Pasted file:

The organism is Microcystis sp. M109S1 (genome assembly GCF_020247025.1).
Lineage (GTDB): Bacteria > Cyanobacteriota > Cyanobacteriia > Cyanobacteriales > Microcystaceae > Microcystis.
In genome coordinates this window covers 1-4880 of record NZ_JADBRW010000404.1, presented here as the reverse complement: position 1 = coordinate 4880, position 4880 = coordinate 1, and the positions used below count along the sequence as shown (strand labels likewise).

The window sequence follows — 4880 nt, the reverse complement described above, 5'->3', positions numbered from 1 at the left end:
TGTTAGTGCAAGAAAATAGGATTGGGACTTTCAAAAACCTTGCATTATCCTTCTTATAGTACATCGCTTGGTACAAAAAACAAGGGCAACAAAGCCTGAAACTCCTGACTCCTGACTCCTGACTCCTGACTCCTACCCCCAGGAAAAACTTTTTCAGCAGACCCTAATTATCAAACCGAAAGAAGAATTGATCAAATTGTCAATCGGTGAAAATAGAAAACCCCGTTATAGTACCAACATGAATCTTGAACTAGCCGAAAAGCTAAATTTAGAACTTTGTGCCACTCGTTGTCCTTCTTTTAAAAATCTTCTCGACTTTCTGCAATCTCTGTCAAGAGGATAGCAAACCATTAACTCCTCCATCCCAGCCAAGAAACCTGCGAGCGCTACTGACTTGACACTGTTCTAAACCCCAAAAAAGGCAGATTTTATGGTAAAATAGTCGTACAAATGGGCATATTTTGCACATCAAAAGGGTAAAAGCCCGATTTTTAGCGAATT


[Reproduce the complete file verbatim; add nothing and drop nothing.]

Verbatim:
The organism is Microcystis sp. M109S1 (genome assembly GCF_020247025.1).
Lineage (GTDB): Bacteria > Cyanobacteriota > Cyanobacteriia > Cyanobacteriales > Microcystaceae > Microcystis.
In genome coordinates this window covers 1-4880 of record NZ_JADBRW010000404.1, presented here as the reverse complement: position 1 = coordinate 4880, position 4880 = coordinate 1, and the positions used below count along the sequence as shown (strand labels likewise).

The window sequence follows — 4880 nt, the reverse complement described above, 5'->3', positions numbered from 1 at the left end:
TGTTAGTGCAAGAAAATAGGATTGGGACTTTCAAAAACCTTGCATTATCCTTCTTATAGTACATCGCTTGGTACAAAAAACAAGGGCAACAAAGCCTGAAACTCCTGACTCCTGACTCCTGACTCCTGACTCCTACCCCCAGGAAAAACTTTTTCAGCAGACCCTAATTATCAAACCGAAAGAAGAATTGATCAAATTGTCAATCGGTGAAAATAGAAAACCCCGTTATAGTACCAACATGAATCTTGAACTAGCCGAAAAGCTAAATTTAGAACTTTGTGCCACTCGTTGTCCTTCTTTTAAAAATCTTCTCGACTTTCTGCAATCTCTGTCAAGAGGATAGCAAACCATTAACTCCTCCATCCCAGCCAAGAAACCTGCGAGCGCTACTGACTTGACACTGTTCTAAACCCCAAAAAAGGCAGATTTTATGGTAAAATAGTCGTACAAATGGGCATATTTTGCACATCAAAAGGGTAAAAGCCCGATTTTTAGCGAATT